What is Subsistence Fishing?

There is much debate over how subsistence fishing should be defined, and there is a large assortment of research studies dedicated to simply establishing a set way to distinguish it. This term can be ambiguous and have multiple meanings depending on the perspective of the person describing it. For this reason, asking a fisher if they define him- or herself as a “subsistence fisher” may yield results that don’t tell the whole story. Because of the confusion that can come with this, we chose to ask questions about fisher characteristics typically regarded by academics as pertaining to subsistence fishing.


For example, a study on the Perceptions of Subsistence and Informal Fishers in South Africa Regarding the Management of Living Marine Resources chose to interview fishers who defined themselves as “subsistence fishers” and asked them what they thought constituted this definition. The key elements described were a dependence on fishing to survive, not relying on any other sources of income, living close to the resource, and harvesting fish to eat or to sell in order to meet basic food requirements. A similar study conducted in South Africa listed these characteristics as well, adding that subsistence fishers usually use low-technology gear which may be part of traditional or cultural practice and harvest in order to meet nutritional needs.


Because we are investigating the presence of these characteristics in the fishing communities of Carteret County, we are not yet sure if fishers will meet one or all of these conditions typically used to define subsistence fishers. Regardless of whether the fishers we encounter adhere tightly to these attributes or not, this research will allow us to obtain a better understanding of why people in rural eastern North Carolina fish, how they harvest the resource, and in what ways the resource is used. By exploring racial, social, and cultural interactions, we will also gain an idea of the role fishing plays in these relationships. An analysis of perceived water and fish quality as compared to its tested quality will reveal whether there is a desperation for nutritional needs to be met, regardless of the knowledge of toxic water or fish.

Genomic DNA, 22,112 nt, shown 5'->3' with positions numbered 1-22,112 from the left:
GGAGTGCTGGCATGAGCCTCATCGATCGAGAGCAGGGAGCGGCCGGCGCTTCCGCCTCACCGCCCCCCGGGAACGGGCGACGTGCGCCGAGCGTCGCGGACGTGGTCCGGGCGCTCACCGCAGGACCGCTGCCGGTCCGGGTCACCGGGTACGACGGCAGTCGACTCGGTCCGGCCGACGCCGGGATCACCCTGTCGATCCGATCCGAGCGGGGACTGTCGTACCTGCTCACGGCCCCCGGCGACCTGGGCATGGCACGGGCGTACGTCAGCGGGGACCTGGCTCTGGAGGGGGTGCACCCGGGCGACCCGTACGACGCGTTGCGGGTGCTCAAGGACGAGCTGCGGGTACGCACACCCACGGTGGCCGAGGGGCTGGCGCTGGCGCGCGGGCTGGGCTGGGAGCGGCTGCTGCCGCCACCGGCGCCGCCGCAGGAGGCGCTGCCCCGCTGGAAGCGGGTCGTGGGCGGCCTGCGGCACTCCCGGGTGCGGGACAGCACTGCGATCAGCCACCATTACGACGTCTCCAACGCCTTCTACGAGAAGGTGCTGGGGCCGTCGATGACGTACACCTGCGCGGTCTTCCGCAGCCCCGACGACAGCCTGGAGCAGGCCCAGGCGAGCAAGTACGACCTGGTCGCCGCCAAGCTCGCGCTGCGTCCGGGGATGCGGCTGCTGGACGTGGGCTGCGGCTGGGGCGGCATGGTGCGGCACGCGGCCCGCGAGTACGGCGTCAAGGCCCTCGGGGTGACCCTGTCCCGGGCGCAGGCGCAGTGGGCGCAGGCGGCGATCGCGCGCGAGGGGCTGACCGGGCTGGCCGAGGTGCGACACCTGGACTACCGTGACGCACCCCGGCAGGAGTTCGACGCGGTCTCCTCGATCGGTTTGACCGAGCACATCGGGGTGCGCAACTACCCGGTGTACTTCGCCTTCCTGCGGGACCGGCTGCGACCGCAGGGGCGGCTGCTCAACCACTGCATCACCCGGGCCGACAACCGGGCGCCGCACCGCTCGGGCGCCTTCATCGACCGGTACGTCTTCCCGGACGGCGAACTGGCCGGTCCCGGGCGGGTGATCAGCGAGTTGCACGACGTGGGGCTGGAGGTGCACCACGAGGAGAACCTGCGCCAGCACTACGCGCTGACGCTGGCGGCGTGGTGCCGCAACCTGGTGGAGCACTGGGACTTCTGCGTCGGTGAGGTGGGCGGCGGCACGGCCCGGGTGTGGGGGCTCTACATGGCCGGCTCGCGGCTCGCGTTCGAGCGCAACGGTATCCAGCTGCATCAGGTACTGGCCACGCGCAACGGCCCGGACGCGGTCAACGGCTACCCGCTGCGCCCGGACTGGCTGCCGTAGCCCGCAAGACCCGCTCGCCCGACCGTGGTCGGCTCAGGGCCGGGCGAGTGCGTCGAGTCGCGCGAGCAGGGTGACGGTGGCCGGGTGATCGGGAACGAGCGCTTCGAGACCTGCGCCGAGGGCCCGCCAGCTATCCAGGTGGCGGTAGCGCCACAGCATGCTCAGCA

For more information on the topics fueling our research, see the links below.


Relevant Literature

Subsistence Fishing

Perceptions of Subsistence and Informal Fishers in South Africa Regarding the Management of Living Marine Resources (Hauck et al., 2002)

Defining Fishers in the South African Context: Subsistence, Artisanal, and Small-scale Commercial Sectors (Branch et al., 2002)


Racial and Ethnic Fishing Participation

Natural Resources Access and Interracial Associations: Black and White Subsistence Fishing in the Mississippi Delta (Brown & Toth, 2001)


Infrastructure-based Recreational Fishing

Fishing off the Dock and Under the Radar in Los Angeles County: Demographics and Risks (Pitchon & Norman, 2012)


Nutrition-based Recreational Fishing

The Nexus of Fun and Nutrition: Recreational Fishing is also about Food (Cooke et al., 2017)


Perception of Toxicity

Understanding the Relationships Between Water Quality, Recreational Fishing Practices, and Human Health in Phoenix, Arizona (Pulford, et al., 2017)